EPDs – Transparency in Sustainability

EPDs, what are they and why are they important?

The construction industry, and more generally the world, is transitioning toward a more sustainable future. As concrete is among the world’s most consumed material, creating a way to focus and quantify sustainability measures has become the focus of governing bodies.  With that in mind, the International Organization for Standardization (ISO) has compiled guidelines for creating a more environmentally friendly future.

One step towards this greener future has been the creation of an Environmental Product Declaration (EPD).  An EPD is an objective and comprehensive standardized reports about a product’s environmental performance throughout its life. EPDs are created by, or for, product manufactures and can be verified, and potentially certified, by a third-party EPD program operator. These EPDs help producers and consumers compare different products that serve the same function by measuring specific environmental and potential health impacts, from a lifecycle perspective, as opposed to so called “eco labels” that do not cover the full Life Cycle Assessment (LCA) of goods and services. 

What information is needed to create an EPD?

To obtain an EPD, a LCA is required. The LCA considers many factors, including, but not limited to energy, water, and fuel usage during the complete life cycle of a product. Each stage in the life cycle of a product is evaluated, from raw material extraction to disposal.  It can also require the calculation of the anticipated product lifetime and required maintenance and/or recycling process depending on the scope of the LCA. Packaging, waste generation, and even supplier location is taken into consideration when a LCA is computed.

Why it is important to have an EPD?

For starters, along with the benefit of knowing the environmental impact, producers can use EPDs to cultivate financial benefits as well.  The data that is collected to certify for an EPD can highlight specific areas of inefficiencies within processes. For instance, inefficiencies with transportation or water usage could make the difference where razor-thin profit margins are concerned.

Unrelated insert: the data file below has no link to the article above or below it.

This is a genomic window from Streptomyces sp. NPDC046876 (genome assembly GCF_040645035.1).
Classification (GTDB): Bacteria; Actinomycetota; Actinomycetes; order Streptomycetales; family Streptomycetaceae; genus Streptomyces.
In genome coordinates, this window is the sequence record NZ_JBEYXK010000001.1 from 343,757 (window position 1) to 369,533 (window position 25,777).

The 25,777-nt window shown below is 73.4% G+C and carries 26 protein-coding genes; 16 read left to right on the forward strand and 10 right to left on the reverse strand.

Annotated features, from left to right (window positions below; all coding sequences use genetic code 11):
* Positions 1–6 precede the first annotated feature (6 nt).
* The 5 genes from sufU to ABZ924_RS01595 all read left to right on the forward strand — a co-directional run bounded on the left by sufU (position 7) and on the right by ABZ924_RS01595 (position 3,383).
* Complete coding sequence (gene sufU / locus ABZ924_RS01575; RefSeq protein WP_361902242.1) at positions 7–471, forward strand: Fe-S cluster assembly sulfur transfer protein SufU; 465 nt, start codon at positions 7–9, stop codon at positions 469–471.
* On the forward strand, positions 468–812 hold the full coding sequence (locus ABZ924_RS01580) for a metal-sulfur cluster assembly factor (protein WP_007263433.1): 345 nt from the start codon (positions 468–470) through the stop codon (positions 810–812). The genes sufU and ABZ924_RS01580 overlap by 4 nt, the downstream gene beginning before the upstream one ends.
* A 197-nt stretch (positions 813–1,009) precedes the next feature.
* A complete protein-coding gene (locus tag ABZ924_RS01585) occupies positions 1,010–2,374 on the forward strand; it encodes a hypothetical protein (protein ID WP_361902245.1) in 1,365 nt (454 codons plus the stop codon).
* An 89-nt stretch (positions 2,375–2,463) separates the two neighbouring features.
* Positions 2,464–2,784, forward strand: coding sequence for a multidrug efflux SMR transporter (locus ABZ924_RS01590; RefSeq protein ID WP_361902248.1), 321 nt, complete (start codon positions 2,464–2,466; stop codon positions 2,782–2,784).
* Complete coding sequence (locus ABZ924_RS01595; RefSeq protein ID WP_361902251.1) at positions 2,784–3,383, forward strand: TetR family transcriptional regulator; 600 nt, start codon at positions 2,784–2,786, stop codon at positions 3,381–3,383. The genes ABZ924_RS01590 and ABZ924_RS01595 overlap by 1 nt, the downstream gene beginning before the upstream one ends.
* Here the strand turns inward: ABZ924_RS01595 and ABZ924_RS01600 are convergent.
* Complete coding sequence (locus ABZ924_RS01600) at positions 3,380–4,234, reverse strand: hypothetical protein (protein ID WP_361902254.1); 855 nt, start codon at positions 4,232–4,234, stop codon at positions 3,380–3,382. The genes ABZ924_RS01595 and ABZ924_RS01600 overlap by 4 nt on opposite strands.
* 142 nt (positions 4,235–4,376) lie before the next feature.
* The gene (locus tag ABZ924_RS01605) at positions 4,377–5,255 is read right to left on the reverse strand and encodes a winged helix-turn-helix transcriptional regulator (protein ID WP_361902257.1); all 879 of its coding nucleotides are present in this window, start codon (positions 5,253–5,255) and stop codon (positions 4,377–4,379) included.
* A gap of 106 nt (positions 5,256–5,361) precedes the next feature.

Not to mention that having EPDs can help a manufacturer or producer stand out in a crowd to become a preferred supplier amongst designers and engineers specifying for greener buildings.2 Although not currently required, some states have started to implement programs aimed at leading manufacturers toward compliance. Legislation has even been proposed in the United States Congress to develop a national EPD database and embodied carbon thresholds for public construction works.3

Add Your How easy is it to certify?

There are plenty of organizations willing to help producers and manufacturers navigate the EPD and LCA processes that follow the ISO 14044, 14025, and 21930 guidelines. Having recently obtained an EPD for macro synthetic reinforcing fiber, FORTA-FERRO®, Jerry Welch, Director of Engineering for FORTA® states that:

“The process can be laborious and intensive, but thinking to the next generation, we need to do our part. That includes being sustainable. Having an EPD brings awareness and transparency to that front.”

Most concrete producers already have the knowledge and expertise to produce low carbon concrete mixes. But it’s time to be proactive. Obtaining product specific EPDs offer better targeted sustainability and gives the industry a chance to prepare for tighter carbon regulations on the horizon.

  1. Environmental product declarations. The EPD | EPD International. (n.d.). Retrieved December 2, 2022, from https://www.environdec.com/all-about-epds/the-epd
  2. Environmental product declarations. SCS Global Services. (n.d.). Retrieved December 2, 2022, from https://www.scsglobalservices.com/services/environmental-product-declarations
  3. The business case for investing in EPDs. One Click LCA® software. (2022, November 21). Retrieved December 2, 2022, from https://www.oneclicklca.com/article-the-business-case-for-investing-in-epds/